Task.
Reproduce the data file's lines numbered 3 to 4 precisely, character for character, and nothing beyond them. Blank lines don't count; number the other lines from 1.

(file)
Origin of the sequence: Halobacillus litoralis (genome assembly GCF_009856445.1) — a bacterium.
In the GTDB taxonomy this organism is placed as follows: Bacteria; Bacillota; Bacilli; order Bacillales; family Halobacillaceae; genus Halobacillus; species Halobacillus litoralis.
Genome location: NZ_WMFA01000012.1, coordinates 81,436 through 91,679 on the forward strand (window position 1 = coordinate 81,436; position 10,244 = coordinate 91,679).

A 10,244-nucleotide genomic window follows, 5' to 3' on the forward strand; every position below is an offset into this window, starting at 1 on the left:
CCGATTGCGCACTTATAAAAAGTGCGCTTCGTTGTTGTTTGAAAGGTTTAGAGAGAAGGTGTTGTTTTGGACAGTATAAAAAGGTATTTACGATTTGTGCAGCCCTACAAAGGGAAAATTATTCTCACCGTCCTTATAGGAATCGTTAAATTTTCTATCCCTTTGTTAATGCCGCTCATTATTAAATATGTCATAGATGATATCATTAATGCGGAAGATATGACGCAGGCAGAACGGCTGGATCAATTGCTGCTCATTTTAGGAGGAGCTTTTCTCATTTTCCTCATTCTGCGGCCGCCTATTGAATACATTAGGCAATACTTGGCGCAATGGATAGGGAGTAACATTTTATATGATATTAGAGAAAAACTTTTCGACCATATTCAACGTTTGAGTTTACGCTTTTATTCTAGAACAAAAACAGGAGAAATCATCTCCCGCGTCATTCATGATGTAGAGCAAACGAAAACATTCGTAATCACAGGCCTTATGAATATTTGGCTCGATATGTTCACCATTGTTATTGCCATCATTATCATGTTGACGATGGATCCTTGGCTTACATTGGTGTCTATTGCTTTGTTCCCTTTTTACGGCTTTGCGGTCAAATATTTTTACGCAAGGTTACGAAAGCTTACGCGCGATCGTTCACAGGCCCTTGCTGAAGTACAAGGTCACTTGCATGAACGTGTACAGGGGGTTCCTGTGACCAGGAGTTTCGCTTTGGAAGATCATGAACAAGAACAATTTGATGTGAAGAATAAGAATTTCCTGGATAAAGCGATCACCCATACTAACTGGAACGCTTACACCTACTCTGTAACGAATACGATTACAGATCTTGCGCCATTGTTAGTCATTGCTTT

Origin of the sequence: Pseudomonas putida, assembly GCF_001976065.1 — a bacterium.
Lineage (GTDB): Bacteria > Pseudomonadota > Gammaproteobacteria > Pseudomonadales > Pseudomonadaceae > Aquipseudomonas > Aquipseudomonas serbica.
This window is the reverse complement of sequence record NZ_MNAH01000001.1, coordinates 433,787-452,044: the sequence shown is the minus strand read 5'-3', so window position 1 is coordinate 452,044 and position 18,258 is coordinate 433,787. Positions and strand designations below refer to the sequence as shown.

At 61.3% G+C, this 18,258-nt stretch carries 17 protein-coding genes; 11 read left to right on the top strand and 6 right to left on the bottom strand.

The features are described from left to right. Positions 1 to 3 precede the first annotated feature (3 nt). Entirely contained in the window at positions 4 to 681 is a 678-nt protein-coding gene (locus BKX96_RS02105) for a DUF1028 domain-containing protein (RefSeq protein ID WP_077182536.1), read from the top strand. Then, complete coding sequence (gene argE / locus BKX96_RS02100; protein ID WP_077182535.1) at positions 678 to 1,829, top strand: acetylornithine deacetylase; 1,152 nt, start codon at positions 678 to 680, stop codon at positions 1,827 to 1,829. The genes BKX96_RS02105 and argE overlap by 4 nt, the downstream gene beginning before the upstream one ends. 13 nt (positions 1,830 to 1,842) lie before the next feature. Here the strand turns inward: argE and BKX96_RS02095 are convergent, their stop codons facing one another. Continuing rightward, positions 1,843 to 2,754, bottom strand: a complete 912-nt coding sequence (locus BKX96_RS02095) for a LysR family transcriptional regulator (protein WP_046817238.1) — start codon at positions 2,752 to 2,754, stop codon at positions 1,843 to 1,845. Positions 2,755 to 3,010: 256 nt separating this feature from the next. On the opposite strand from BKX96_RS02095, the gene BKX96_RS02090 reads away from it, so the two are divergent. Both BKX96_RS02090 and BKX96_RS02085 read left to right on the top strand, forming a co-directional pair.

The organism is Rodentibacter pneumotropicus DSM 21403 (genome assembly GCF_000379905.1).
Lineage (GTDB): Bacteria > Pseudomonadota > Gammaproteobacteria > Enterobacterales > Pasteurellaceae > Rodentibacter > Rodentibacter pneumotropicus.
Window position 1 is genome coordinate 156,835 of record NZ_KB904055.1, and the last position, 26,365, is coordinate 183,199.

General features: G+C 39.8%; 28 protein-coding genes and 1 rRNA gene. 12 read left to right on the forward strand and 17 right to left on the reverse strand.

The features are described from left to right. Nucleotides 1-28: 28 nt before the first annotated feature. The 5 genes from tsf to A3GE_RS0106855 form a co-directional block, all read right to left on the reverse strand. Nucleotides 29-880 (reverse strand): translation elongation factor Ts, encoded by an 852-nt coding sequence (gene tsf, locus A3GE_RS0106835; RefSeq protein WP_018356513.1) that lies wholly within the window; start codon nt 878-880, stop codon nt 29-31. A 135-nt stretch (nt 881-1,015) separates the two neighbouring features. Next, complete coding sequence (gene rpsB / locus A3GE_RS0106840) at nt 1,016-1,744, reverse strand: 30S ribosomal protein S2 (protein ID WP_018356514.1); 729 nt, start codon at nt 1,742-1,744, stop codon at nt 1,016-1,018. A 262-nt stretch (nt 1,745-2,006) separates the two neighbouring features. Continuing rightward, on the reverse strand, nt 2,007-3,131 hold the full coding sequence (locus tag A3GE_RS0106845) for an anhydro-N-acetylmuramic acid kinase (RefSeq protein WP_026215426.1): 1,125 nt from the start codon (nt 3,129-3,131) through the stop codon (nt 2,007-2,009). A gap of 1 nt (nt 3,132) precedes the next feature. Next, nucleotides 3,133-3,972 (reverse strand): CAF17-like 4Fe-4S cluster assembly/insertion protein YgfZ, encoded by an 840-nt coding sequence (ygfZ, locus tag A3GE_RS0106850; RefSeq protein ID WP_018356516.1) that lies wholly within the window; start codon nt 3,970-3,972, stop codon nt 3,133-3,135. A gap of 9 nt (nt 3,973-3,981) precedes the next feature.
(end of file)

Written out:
Genome location: NZ_WMFA01000012.1, coordinates 81,436 through 91,679 on the forward strand (window position 1 = coordinate 81,436; position 10,244 = coordinate 91,679).

A 10,244-nucleotide genomic window follows, 5' to 3' on the forward strand; every position below is an offset into this window, starting at 1 on the left: